Histories in the Soviet Union airbrushed certain facts, as they did certain personages from photographs. Zinn does the same thing, airbrushing out evidence that contradicts his claims. But the facts show that racism has existed all over the world, not only in the West, and that it was not only in the West that blacks were singled out for slavery of the most demeaning kind. Nor was racism only directed against those with darker skins.
The Muslim role in slavery and the slave trade is ignored by Zinn, but, in fact, it was “through the Moslem countries of North Africa” that “black slaves were imported into Europe during the Middle Ages.” By “the end of the eighteenth century,” the Islamic Middle East held “the majority of the world’s white chattel slaves.” Whites to the north and blacks to the south were both seen as inferior and therefore legitimate slave material. As Bernard Lewis points out, “The literature and folklore of the Middle East reveal a sadly normal range of traditional and stereotypical accusations against people seen as alien and, more especially, inferior. The most frequent are those commonly directed against slaves and hence against the races from which slaves are drawn—that they are stupid; that they are vicious, untruthful, and dishonest; that they are dirty in their personal habits and emit an evil smell.”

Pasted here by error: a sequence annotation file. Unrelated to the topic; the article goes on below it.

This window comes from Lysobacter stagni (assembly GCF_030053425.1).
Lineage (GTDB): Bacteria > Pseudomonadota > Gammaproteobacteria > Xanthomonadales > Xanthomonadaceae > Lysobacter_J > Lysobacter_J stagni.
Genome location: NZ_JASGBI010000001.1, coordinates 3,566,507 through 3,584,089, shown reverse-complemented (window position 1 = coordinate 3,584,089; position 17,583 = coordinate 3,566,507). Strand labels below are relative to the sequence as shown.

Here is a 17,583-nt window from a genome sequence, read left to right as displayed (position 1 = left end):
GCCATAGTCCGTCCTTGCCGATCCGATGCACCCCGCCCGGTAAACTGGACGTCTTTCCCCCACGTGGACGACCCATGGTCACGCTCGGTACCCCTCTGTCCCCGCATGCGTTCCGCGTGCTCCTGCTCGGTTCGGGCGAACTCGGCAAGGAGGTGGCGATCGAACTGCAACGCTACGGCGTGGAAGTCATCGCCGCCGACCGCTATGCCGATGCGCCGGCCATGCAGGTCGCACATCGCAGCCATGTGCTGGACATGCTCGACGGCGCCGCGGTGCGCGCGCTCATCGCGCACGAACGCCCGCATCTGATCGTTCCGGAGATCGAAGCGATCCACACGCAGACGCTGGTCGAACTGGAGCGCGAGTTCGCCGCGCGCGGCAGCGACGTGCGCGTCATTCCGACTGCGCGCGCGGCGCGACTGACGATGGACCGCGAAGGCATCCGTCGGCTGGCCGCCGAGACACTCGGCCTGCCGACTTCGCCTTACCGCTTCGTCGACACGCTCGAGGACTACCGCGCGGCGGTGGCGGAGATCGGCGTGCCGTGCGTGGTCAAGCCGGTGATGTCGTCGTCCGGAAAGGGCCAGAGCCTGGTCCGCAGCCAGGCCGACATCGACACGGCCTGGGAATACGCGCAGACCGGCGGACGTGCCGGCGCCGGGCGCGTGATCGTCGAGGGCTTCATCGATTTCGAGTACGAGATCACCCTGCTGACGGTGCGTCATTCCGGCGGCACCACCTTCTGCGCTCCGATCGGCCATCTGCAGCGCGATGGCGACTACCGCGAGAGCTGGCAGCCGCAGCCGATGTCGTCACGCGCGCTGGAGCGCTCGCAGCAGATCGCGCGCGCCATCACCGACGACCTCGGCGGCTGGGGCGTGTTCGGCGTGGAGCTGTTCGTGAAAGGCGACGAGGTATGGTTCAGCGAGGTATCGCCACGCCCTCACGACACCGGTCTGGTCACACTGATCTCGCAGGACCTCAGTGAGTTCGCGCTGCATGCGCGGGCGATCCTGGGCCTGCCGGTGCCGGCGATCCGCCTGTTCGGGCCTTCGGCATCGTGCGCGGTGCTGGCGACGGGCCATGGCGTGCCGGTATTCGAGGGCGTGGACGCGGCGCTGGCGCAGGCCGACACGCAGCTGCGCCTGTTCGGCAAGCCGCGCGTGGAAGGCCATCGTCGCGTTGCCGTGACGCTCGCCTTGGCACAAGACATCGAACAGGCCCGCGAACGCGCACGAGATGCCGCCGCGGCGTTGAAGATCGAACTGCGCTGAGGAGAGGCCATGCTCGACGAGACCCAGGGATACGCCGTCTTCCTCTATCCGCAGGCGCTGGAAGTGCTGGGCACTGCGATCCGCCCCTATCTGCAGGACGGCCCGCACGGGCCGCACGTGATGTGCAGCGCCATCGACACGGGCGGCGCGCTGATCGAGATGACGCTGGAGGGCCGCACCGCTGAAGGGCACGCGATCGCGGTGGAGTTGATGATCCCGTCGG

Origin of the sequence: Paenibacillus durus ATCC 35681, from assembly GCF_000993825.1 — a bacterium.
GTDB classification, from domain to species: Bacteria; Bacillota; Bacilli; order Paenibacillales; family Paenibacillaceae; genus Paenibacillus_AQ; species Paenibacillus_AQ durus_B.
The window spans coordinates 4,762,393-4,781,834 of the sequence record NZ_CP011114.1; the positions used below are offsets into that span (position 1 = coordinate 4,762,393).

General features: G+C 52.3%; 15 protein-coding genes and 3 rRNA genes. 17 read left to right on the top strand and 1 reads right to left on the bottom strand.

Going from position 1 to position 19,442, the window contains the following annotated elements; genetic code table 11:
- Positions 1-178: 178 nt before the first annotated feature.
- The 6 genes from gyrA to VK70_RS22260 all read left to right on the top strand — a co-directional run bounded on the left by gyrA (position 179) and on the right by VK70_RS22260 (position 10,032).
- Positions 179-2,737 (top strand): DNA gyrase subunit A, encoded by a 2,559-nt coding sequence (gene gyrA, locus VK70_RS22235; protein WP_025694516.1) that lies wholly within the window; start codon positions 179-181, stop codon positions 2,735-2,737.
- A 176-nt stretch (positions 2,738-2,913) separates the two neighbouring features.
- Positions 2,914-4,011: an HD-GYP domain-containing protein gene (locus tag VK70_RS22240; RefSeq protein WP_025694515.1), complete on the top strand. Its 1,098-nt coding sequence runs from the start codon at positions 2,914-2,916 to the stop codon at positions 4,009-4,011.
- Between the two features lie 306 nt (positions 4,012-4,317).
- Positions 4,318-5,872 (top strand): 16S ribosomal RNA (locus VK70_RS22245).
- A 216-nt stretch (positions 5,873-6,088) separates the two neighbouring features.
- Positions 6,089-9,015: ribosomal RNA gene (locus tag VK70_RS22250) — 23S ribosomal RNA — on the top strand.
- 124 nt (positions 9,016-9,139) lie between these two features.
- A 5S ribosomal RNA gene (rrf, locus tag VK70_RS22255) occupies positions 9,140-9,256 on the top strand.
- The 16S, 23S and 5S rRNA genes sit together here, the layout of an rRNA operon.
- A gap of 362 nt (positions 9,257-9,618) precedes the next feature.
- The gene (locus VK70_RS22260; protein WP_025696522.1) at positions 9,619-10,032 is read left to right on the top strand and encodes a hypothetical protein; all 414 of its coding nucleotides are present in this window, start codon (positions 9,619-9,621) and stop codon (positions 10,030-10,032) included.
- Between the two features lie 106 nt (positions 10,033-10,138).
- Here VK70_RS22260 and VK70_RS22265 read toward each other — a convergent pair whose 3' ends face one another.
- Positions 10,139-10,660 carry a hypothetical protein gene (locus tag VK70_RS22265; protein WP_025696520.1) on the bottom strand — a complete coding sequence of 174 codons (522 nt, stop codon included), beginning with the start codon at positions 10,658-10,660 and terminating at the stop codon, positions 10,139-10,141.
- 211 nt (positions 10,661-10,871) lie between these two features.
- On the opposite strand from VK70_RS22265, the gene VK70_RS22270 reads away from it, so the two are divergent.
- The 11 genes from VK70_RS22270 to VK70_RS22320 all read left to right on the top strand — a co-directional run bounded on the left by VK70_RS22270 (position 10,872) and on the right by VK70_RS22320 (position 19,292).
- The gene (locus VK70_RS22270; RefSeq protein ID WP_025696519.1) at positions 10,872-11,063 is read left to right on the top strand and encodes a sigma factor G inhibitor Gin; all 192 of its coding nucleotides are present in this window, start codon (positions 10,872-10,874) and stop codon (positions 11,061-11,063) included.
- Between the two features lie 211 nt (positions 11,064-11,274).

The Arabs, like many in the West, held stereotypes about black men and women as highly sexed. When blacks appear in Islamic illustrations of “court life, domestic life, and various outdoor scenes,” they are depicted doing the lowly tasks assigned to them—“carrying a tray, pushing a broom, leading a horse, wielding a spade, pulling an oar or a rope, or discharging some other subordinate or menial task.” Slaves had limited rights under Islamic law, but it did not mean that they had equal opportunities—even within the institution of slavery itself.
When white slaves were available—before the Russians put up barriers—black slaves usually held positions below them. The Ottoman Empire had at first acquired slaves from Central and Eastern Europe and by raiding “the Caucasians—the Georgians, Circassians, and related people.” These sources dried up when Russia annexed Crimea in 1783 (a shipping off point for the slaves) and conquered the Caucasus in the early nineteenth century. The Ottomans then went to Africa, and by the nineteenth century that continent provided “the overwhelming majority of slaves used in Muslim countries from Morocco to Asia.” Once white slaves were no longer available, black slaves sometimes “were given tasks and positions which were previously the preserve of whites.”